Alfajores are soft, melt in your mouth cookies, sandwich together with a generous layer of dulce de leche and then rolled in shredded coconut.
Alfajores are a very common dessert in South America. You can find them in the bakeries, or in the small neighborhood store.
The price varies from store to store, as well as the quality of the cookies and the quantity of dulce de leche.
One of the most common recipes is the cornstarch alfajores recipe that has part all-purpose flour and a part of cornstarch.
With this type of alfajor, there are recipes that use only egg yolks and others use all the egg.
I have to confess that although I love alfajores, I don't make them at home, precisely because it is easy to buy delicious alfajores in Paraguay.
Today's recipe is an adaptation from my friend Gaby's recipe.
There are a lot of recipes for alfajores, but I find that the majority are in grams. I know a lot of my friends who lived in South America would like to have a recipe measured in cups.
This is the only recipe I've ever tried, and the taste and texture are the same as the alfajores that I buy from the bakeries.
I hope you enjoy making these alfajores at home.
Dough for Alfajores
For this recipe, it is important to have all the ingredients at room temperature. Remove butter and yolks from the refrigerator 30 minutes before starting.
My friend's recipe says to add brandy or cognac. I didn't have any but reading about these ingredients, what you want is the acidity they offer that helps the formation of gluten in the dough, something that lemon juice can also do. Use what you have on hand.
Start by mixing the butter, yolks, icing sugar, and lemon zest until creamy. Then add the vanilla and lemon juice.
Add the flour, cornstarch, and baking powder. Mix with a wooden spoon or your hands.
The dough is soft, it looks a bit like playdough. Wrap it with plastic film and store it in the refrigerator for 30 minutes to 1 hour, or until firm to the touch.
Once the dough is cold and firm, you can roll it out by sprinkling cornstarch on a flat surface.
Roll out the dough, and then cut it with a round cutter, a glass, or lid.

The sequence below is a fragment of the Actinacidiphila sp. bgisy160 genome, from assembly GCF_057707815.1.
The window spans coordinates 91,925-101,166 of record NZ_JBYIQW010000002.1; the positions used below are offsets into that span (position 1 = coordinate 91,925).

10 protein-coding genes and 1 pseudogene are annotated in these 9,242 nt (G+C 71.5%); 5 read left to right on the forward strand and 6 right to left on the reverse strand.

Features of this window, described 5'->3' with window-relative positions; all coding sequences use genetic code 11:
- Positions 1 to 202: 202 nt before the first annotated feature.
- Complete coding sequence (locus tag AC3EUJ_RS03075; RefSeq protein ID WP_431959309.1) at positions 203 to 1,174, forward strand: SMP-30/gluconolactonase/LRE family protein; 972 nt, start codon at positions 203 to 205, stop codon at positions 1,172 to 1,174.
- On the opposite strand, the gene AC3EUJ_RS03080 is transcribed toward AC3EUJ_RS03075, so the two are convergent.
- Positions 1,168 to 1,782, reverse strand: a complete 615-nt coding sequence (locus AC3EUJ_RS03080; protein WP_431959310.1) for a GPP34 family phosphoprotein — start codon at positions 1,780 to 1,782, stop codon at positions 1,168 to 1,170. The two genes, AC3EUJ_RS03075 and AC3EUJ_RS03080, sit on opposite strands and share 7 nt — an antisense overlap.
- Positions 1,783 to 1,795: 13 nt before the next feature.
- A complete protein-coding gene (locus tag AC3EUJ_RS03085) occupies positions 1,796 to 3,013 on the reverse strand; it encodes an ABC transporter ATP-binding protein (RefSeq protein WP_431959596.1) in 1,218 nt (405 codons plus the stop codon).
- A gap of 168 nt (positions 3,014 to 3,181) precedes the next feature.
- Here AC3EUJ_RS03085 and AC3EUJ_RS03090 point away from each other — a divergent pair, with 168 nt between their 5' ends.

The truth is that you can give it the shape you want. The round shape is the most common one.
Bake the cookies for just 12 minutes. They are not going to brown at all, but you can touch them with the tip of your fingers to see if they are cooked (they should feel firm).
Dulce de Leche Filling
Dulce de leche filling is the most common one throughout South America.
Some say it is the ingredient that Argentines added to the recipe for alfajores that came to South America with the Spaniards.
Dulce de leche is another very common dessert or spread that South American love. It is the reduction of milk and sugar; some add vanilla, and others a little baking soda.
The dulce de leche needs to spread over the edges a little for the coconut to stick.
The easiest way I found to do this step is to place the dulce de leche in a bag and cut off the tip.
Then grab a cookie in one hand, and with the other, squeeze the bag and begin to add the dulce de leche around the edges going towards the center.
Top the alfajor with another cookie and press gently so that the dulce de leche squishes out a little. Then roll it over the shredded coconut.
These alfajores can be stored at room temperature for about 5 days but in an airtight container. If they are not covered well, they will dry out.
Recipes you might like:
Alfajores are soft, melt in your mouth cookies, sandwich together with dulce de leche.
- 1/4 cup butter at room temperature (50g)
- 1/2 cup icing sugar (50g)
- 3 egg yolks
- 1/2 tablespoon lemon zest
- 1 teaspoon lemon juice
- 1 teaspoon vanilla
- 1/4 cup flour
- 1 cup + 1 tablespoon cornstarch (133g)
- 1 teaspoon baking powder
- 3/4 cup dulce de leche (190g)
- 1/4 cup grated coconut (25g)
In a large bowl, beat the butter, icing sugar, egg yolks and lemon zest with an electric mixer until creamy (about 2 minutes). Add the lemon juice and vanilla, mix well.
Add flour, cornstarch, and baking powder. Mix with a wooden spoon or your hands. Wrap the dough with plastic film and store in the refrigerator for 30 minutes to 1 hour, or until the dough is firm.
Preheat the oven to 176C/350F and grease the baking sheet.
On a flat surface, sprinkle some cornstarch. Roll out the dough to 1/4 centimeter thick. Cut the dough into the desired shape.
Bake for 12 minutes. Cookies don't brown much, but they have to feel firm when touched. Let them cool.
Place the dulce de leche in a bag and cut off the tip. Pipe dulce de leche on the cookies, starting with the edges. Gently press the second cookie on top of the dulce de leche, making sure that the dulce de leche comes out of the edges a little. Roll alfajores in shredded coconut.
Store at room temperature in an airtight container for up to 5 days if it is not too hot. Or in the fridge, if the weather is very hot.
These alfajores were cut with a 4 cm cutter (1-1/2 inches).